PLA prints better than PETG: The models come out cleaner, the are no zits or blobs on the print, stringing is significantly lower and the overall finish is just better. Add to this the ease of use of PLA and it’s quite obvious why it’s such a widely used material.
Which one is stronger; PLA or PETG?
PLA is stiffer whereas PETG has more of a flexible quality to it, making it harder to break since it will bend more. According to a study by SD3D that tested both the tensile strength of PLA and PETG, PLA’s tensile strength is about 7080 PSI, and PETG’s is 7690, making PETG stronger overall.
Now, there are some other factors we need to consider since not all functional prints work the same, therefore tensile strength isn’t the only important factor.
As far as impact resistance goes, PETG is also the winner since it’s a lot more flexible and can absorb impact much better than PLA.
On the other hand, if you need to replace a plastic gear and you don’t know what filament to use, PETG should not be your first choice since PLA outperforms it (Nylon outperforms them both and you can learn more about it in this article).
Generally speaking, PETG outperforms PLA as far as strength goes.
PETG has a glass transition temperature of 80°C while PLA’s is only 60°C, which means that PETG will resist much higher temperatures before deforming and is the better filament of the two for functional prints that need to be exposed to high temperatures.
Prints made out of PLA can generally not be placed on a car’s dashboard, such as a phone holder, because the heat of the sun will end up deforming them. In such a case, PETG is the better alternative, or ABS but it’s much harder to print.
PETG is UV resistant which means that it won’t get brittle nor lose as much of its color when exposed to sunlight, while PLA, on the other hand, is not UV resistant and will get brittle fairly quickly if exposed to sunlight and its color will also change, which is why PETG is generally recommended for outdoor use.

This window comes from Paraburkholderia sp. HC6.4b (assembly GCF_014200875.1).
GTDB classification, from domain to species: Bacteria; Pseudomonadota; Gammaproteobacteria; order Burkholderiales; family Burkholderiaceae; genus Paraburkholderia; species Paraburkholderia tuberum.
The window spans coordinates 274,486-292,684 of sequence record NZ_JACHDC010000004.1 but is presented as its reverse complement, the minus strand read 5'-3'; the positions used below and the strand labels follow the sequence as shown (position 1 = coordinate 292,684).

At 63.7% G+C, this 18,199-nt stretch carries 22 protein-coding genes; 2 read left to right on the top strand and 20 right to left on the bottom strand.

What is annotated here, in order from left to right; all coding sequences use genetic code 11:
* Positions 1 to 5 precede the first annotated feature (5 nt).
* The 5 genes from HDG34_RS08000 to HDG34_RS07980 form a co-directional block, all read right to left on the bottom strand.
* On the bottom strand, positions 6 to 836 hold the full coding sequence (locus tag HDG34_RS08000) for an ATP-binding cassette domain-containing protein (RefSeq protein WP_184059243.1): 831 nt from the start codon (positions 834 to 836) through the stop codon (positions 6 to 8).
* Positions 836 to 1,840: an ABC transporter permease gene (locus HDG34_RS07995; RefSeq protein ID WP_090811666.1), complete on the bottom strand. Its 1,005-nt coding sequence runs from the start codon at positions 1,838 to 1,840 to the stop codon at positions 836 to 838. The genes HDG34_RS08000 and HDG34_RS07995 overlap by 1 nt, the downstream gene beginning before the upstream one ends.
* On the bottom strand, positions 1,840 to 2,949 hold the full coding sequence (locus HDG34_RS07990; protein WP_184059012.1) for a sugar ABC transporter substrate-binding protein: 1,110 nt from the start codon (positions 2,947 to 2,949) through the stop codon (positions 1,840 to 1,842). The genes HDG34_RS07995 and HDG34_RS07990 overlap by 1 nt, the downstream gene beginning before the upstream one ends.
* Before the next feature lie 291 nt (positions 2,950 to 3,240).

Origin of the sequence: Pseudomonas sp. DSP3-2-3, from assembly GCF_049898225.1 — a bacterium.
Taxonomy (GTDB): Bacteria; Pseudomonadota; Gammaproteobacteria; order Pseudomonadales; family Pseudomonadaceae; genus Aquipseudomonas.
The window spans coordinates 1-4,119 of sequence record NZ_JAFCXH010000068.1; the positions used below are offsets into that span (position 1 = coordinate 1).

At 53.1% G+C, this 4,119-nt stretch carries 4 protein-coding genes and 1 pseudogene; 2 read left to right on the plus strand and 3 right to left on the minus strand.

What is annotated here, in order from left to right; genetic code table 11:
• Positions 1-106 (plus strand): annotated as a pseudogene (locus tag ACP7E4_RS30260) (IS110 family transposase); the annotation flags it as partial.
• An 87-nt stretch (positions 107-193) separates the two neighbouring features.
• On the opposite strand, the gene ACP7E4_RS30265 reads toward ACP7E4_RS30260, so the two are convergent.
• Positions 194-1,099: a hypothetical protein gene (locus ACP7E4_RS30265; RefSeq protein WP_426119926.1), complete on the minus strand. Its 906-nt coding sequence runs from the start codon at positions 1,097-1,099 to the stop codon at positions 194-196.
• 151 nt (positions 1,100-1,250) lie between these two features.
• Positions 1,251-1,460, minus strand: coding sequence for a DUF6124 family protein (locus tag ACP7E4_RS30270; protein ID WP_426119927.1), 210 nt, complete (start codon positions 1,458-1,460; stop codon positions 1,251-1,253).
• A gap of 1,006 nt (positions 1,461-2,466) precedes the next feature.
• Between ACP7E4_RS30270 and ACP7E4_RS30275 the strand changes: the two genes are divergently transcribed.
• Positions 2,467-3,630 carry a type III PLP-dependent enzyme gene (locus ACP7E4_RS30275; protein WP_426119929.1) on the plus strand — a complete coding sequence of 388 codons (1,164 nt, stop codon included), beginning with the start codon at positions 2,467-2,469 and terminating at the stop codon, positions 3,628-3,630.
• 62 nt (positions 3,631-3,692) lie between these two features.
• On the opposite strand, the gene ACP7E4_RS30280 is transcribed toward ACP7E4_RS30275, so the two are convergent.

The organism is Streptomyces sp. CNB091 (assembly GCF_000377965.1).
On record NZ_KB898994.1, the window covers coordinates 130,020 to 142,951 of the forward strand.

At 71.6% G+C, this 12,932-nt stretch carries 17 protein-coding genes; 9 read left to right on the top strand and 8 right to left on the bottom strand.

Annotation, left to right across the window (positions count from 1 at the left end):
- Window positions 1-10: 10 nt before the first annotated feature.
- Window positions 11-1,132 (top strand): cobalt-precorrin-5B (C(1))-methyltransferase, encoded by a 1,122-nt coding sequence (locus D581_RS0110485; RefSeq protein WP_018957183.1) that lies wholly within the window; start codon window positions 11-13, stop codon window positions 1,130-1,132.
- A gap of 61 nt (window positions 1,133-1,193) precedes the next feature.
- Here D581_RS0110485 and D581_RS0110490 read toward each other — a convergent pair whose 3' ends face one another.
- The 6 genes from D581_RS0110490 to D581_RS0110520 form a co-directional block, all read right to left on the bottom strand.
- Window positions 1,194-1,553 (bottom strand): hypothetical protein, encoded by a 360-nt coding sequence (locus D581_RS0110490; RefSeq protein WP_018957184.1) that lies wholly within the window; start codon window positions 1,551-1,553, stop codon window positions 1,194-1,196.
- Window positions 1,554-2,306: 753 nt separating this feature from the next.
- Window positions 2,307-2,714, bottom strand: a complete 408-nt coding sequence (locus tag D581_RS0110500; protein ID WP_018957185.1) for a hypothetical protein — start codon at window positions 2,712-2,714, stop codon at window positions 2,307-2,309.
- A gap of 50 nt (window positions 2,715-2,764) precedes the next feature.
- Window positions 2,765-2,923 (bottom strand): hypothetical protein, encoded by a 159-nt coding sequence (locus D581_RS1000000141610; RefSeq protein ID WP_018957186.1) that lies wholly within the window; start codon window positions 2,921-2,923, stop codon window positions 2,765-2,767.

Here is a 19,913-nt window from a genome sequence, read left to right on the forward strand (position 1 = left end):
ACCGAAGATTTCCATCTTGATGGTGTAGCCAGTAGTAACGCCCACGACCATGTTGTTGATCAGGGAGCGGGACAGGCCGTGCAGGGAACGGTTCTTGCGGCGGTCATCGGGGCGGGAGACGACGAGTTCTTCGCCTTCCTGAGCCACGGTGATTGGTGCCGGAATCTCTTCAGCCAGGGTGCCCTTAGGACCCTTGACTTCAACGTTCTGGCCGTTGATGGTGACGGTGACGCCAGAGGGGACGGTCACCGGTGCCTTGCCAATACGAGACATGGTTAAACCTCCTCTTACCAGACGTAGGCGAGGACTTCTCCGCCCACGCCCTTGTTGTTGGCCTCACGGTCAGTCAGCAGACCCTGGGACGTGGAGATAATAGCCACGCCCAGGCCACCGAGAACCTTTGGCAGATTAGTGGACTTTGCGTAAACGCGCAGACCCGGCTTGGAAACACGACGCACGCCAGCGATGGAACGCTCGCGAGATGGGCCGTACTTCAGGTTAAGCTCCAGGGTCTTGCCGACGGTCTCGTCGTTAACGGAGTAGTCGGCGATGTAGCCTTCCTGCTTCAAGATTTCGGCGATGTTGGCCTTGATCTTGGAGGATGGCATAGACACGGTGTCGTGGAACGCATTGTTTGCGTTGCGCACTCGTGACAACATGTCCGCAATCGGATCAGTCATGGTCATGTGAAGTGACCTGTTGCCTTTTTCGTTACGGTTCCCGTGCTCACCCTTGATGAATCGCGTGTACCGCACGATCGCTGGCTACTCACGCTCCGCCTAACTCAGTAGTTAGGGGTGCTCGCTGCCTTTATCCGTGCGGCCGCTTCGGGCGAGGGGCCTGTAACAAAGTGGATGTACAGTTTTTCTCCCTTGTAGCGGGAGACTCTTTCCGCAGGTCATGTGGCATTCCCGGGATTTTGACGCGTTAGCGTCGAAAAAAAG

Both PLA and PETG are hygroscopic filaments, which means that they absorb moisture up to a point until they can’t absorb any more. However, PETG absorbs moisture at a much lower rate and will deteriorate slower when left in moist environments, making it the better choice of the two.
I wrote a post on how water affects PLA and how it can even be used in fish tanks depending on what additives that specific PLA roll has, but PETG can definitely be used for the same purposes as PLA and will work even better.
As you can see, PETG is better for anything outdoor related, but there are a couple other filaments than can definitely work for outdoor use (Article I wrote on the topic, check it out!).
PETG is food safe, although each manufacturer needs to get separate FDA approval but most of them are, while PLA, on the other hand, even though it is generally safe as well, may contain some additives (for color, strength, etc.) which can make the filament unsafe to ingest.
If you’re looking for food-safe filaments, say to make cookie cutters, then I would highly suggest you first find out if that specific filament roll you’re buying is FDA approved before using it for something food-related.
Biodegradability of PLA and PETG
Even though PLA is considered to be a bioplastic, in order for it to be biodegraded a lot of specific conditions have to be met for this to happen, which may only be recreated in industrial composting plants, but PETG is not biodegradable at all, only recyclable.
There’s this myth going around that PLA can be thrown in any compost and that it will biodegrade in a matter of weeks, but that’s not the case since PLA needs specific conditions to be met, such as higher temperatures, specific chemical ratios, and others, and unless your compost has a temperature of at least 65°C it’s not going to happen!
PETG beats PLA in many regards, but the truth is that unless you’re trying to print a functional model that needs to withstand higher temperatures than PLA can, that needs to be UV resistant, or just a bit stronger or flexible, you should go with PLA since it yields better results with less of the hassle.
Printing PLA is easy and straightforward; Simply preheat the nozzle to 200°C and the bed to 60°C, and that’s about it! If you’re using Cura, the default settings for your printer should already be perfect to print with PLA and your models are bound to come out great.
Essentially, if you’re just printing for fun, go with PLA. If it’s more of a functional print, then PETG is your best bet.
We created a recommended products section that will allow you to remove the guesswork and reduce the time spent researching what printer, filament, or upgrades to get, since we know that this can be a very daunting task and which generally leads to a lot of confusion.
We have selected just a handful of 3D printers that we consider to be good for beginners as well as intermediates, and even experts, making the decision easier, and the filaments, as well as the upgrades listed, were all tested by us and carefully selected, so you know that whichever one you choose will work as intended.